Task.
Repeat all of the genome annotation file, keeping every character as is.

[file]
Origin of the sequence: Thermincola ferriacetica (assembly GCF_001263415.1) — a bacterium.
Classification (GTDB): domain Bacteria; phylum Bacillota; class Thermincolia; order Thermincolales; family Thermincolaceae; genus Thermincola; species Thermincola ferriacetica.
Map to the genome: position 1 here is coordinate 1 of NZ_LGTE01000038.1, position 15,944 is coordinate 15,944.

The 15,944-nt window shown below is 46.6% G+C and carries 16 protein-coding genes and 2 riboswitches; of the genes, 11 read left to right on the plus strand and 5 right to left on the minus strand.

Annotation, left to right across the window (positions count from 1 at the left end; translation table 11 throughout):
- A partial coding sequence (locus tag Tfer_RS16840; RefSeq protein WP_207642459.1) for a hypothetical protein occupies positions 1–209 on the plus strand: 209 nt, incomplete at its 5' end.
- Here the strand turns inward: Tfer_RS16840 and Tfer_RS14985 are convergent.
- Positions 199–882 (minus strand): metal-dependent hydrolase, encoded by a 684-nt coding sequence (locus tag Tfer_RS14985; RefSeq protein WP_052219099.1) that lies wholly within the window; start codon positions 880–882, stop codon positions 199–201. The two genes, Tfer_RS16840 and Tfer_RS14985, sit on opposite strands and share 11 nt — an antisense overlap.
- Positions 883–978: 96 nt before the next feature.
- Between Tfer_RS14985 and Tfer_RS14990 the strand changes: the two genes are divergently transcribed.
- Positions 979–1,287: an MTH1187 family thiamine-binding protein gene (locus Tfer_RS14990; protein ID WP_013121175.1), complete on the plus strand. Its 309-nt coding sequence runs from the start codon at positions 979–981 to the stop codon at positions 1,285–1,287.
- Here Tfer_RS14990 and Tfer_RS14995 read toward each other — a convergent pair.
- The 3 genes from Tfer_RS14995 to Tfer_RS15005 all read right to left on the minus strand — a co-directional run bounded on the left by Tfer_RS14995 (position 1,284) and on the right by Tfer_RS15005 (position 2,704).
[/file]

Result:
Origin of the sequence: Thermincola ferriacetica (assembly GCF_001263415.1) — a bacterium.
Classification (GTDB): domain Bacteria; phylum Bacillota; class Thermincolia; order Thermincolales; family Thermincolaceae; genus Thermincola; species Thermincola ferriacetica.
Map to the genome: position 1 here is coordinate 1 of NZ_LGTE01000038.1, position 15,944 is coordinate 15,944.

The 15,944-nt window shown below is 46.6% G+C and carries 16 protein-coding genes and 2 riboswitches; of the genes, 11 read left to right on the plus strand and 5 right to left on the minus strand.

Annotation, left to right across the window (positions count from 1 at the left end; translation table 11 throughout):
- A partial coding sequence (locus tag Tfer_RS16840; RefSeq protein WP_207642459.1) for a hypothetical protein occupies positions 1–209 on the plus strand: 209 nt, incomplete at its 5' end.
- Here the strand turns inward: Tfer_RS16840 and Tfer_RS14985 are convergent.
- Positions 199–882 (minus strand): metal-dependent hydrolase, encoded by a 684-nt coding sequence (locus tag Tfer_RS14985; RefSeq protein WP_052219099.1) that lies wholly within the window; start codon positions 880–882, stop codon positions 199–201. The two genes, Tfer_RS16840 and Tfer_RS14985, sit on opposite strands and share 11 nt — an antisense overlap.
- Positions 883–978: 96 nt before the next feature.
- Between Tfer_RS14985 and Tfer_RS14990 the strand changes: the two genes are divergently transcribed.
- Positions 979–1,287: an MTH1187 family thiamine-binding protein gene (locus Tfer_RS14990; protein ID WP_013121175.1), complete on the plus strand. Its 309-nt coding sequence runs from the start codon at positions 979–981 to the stop codon at positions 1,285–1,287.
- Here Tfer_RS14990 and Tfer_RS14995 read toward each other — a convergent pair.
- The 3 genes from Tfer_RS14995 to Tfer_RS15005 all read right to left on the minus strand — a co-directional run bounded on the left by Tfer_RS14995 (position 1,284) and on the right by Tfer_RS15005 (position 2,704).